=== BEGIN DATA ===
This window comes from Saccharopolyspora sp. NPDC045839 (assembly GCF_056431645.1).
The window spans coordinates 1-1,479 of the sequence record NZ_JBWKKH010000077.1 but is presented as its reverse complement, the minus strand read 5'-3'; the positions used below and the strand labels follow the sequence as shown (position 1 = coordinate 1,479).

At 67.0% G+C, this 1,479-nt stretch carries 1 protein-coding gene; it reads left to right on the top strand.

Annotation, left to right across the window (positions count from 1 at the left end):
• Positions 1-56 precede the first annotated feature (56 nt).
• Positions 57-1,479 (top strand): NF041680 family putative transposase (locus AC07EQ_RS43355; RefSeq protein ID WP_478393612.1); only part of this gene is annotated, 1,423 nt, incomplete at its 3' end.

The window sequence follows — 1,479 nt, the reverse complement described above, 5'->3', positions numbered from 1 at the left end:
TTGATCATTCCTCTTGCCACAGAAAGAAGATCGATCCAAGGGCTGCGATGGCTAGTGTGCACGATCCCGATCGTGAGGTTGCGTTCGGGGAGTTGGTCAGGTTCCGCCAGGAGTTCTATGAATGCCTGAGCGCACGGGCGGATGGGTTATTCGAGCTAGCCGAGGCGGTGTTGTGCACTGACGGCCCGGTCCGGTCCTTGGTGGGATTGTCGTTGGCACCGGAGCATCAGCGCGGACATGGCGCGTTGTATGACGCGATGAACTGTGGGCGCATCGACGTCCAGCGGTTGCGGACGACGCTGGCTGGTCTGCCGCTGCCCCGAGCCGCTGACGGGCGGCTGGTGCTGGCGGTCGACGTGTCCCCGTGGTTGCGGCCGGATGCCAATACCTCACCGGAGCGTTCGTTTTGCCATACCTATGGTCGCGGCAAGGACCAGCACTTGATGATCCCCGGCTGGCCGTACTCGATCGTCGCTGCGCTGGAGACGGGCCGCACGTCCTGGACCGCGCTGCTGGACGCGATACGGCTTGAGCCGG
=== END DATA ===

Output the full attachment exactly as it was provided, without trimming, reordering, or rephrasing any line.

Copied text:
This window comes from Saccharopolyspora sp. NPDC045839 (assembly GCF_056431645.1).
The window spans coordinates 1-1,479 of the sequence record NZ_JBWKKH010000077.1 but is presented as its reverse complement, the minus strand read 5'-3'; the positions used below and the strand labels follow the sequence as shown (position 1 = coordinate 1,479).

At 67.0% G+C, this 1,479-nt stretch carries 1 protein-coding gene; it reads left to right on the top strand.

Annotation, left to right across the window (positions count from 1 at the left end):
• Positions 1-56 precede the first annotated feature (56 nt).
• Positions 57-1,479 (top strand): NF041680 family putative transposase (locus AC07EQ_RS43355; RefSeq protein ID WP_478393612.1); only part of this gene is annotated, 1,423 nt, incomplete at its 3' end.

The window sequence follows — 1,479 nt, the reverse complement described above, 5'->3', positions numbered from 1 at the left end:
TTGATCATTCCTCTTGCCACAGAAAGAAGATCGATCCAAGGGCTGCGATGGCTAGTGTGCACGATCCCGATCGTGAGGTTGCGTTCGGGGAGTTGGTCAGGTTCCGCCAGGAGTTCTATGAATGCCTGAGCGCACGGGCGGATGGGTTATTCGAGCTAGCCGAGGCGGTGTTGTGCACTGACGGCCCGGTCCGGTCCTTGGTGGGATTGTCGTTGGCACCGGAGCATCAGCGCGGACATGGCGCGTTGTATGACGCGATGAACTGTGGGCGCATCGACGTCCAGCGGTTGCGGACGACGCTGGCTGGTCTGCCGCTGCCCCGAGCCGCTGACGGGCGGCTGGTGCTGGCGGTCGACGTGTCCCCGTGGTTGCGGCCGGATGCCAATACCTCACCGGAGCGTTCGTTTTGCCATACCTATGGTCGCGGCAAGGACCAGCACTTGATGATCCCCGGCTGGCCGTACTCGATCGTCGCTGCGCTGGAGACGGGCCGCACGTCCTGGACCGCGCTGCTGGACGCGATACGGCTTGAGCCGG